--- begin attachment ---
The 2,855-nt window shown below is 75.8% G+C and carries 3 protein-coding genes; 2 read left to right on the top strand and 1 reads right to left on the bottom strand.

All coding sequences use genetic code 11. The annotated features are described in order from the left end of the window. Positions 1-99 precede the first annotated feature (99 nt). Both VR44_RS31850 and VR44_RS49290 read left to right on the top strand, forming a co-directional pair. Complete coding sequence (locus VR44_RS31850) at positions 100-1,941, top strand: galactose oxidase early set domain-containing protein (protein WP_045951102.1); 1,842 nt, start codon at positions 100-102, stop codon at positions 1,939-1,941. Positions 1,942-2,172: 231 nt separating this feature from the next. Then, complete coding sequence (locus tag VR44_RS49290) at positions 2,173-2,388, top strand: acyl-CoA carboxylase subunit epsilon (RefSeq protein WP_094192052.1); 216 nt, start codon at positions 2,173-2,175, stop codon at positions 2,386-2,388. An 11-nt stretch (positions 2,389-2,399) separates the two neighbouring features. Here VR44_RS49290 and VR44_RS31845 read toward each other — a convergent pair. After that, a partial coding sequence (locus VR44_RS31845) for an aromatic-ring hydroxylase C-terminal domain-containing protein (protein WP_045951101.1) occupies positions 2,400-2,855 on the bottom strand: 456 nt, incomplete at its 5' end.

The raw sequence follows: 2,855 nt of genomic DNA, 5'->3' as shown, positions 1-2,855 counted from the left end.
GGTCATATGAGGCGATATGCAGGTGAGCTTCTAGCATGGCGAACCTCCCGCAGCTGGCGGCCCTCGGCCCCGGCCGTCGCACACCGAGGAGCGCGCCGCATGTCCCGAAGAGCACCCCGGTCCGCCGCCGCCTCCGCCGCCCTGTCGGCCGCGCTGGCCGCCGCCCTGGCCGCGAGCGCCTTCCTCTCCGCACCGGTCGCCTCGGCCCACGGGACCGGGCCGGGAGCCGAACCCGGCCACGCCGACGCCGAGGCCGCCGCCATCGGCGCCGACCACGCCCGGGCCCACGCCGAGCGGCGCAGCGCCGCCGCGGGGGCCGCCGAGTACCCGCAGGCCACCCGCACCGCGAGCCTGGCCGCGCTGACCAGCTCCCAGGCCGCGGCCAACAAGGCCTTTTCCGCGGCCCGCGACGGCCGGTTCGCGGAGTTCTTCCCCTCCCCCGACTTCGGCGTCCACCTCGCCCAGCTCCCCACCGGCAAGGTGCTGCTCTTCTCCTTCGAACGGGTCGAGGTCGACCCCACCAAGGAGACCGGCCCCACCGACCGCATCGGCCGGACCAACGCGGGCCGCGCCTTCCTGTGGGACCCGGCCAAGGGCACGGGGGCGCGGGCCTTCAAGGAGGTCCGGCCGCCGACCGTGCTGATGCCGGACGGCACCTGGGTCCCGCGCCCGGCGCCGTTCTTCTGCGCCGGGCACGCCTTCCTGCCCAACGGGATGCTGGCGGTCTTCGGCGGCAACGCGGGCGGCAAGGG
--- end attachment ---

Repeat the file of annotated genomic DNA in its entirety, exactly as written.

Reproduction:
The 2,855-nt window shown below is 75.8% G+C and carries 3 protein-coding genes; 2 read left to right on the top strand and 1 reads right to left on the bottom strand.

All coding sequences use genetic code 11. The annotated features are described in order from the left end of the window. Positions 1-99 precede the first annotated feature (99 nt). Both VR44_RS31850 and VR44_RS49290 read left to right on the top strand, forming a co-directional pair. Complete coding sequence (locus VR44_RS31850) at positions 100-1,941, top strand: galactose oxidase early set domain-containing protein (protein WP_045951102.1); 1,842 nt, start codon at positions 100-102, stop codon at positions 1,939-1,941. Positions 1,942-2,172: 231 nt separating this feature from the next. Then, complete coding sequence (locus tag VR44_RS49290) at positions 2,173-2,388, top strand: acyl-CoA carboxylase subunit epsilon (RefSeq protein WP_094192052.1); 216 nt, start codon at positions 2,173-2,175, stop codon at positions 2,386-2,388. An 11-nt stretch (positions 2,389-2,399) separates the two neighbouring features. Here VR44_RS49290 and VR44_RS31845 read toward each other — a convergent pair. After that, a partial coding sequence (locus VR44_RS31845) for an aromatic-ring hydroxylase C-terminal domain-containing protein (protein WP_045951101.1) occupies positions 2,400-2,855 on the bottom strand: 456 nt, incomplete at its 5' end.

The raw sequence follows: 2,855 nt of genomic DNA, 5'->3' as shown, positions 1-2,855 counted from the left end.
GGTCATATGAGGCGATATGCAGGTGAGCTTCTAGCATGGCGAACCTCCCGCAGCTGGCGGCCCTCGGCCCCGGCCGTCGCACACCGAGGAGCGCGCCGCATGTCCCGAAGAGCACCCCGGTCCGCCGCCGCCTCCGCCGCCCTGTCGGCCGCGCTGGCCGCCGCCCTGGCCGCGAGCGCCTTCCTCTCCGCACCGGTCGCCTCGGCCCACGGGACCGGGCCGGGAGCCGAACCCGGCCACGCCGACGCCGAGGCCGCCGCCATCGGCGCCGACCACGCCCGGGCCCACGCCGAGCGGCGCAGCGCCGCCGCGGGGGCCGCCGAGTACCCGCAGGCCACCCGCACCGCGAGCCTGGCCGCGCTGACCAGCTCCCAGGCCGCGGCCAACAAGGCCTTTTCCGCGGCCCGCGACGGCCGGTTCGCGGAGTTCTTCCCCTCCCCCGACTTCGGCGTCCACCTCGCCCAGCTCCCCACCGGCAAGGTGCTGCTCTTCTCCTTCGAACGGGTCGAGGTCGACCCCACCAAGGAGACCGGCCCCACCGACCGCATCGGCCGGACCAACGCGGGCCGCGCCTTCCTGTGGGACCCGGCCAAGGGCACGGGGGCGCGGGCCTTCAAGGAGGTCCGGCCGCCGACCGTGCTGATGCCGGACGGCACCTGGGTCCCGCGCCCGGCGCCGTTCTTCTGCGCCGGGCACGCCTTCCTGCCCAACGGGATGCTGGCGGTCTTCGGCGGCAACGCGGGCGGCAAGGG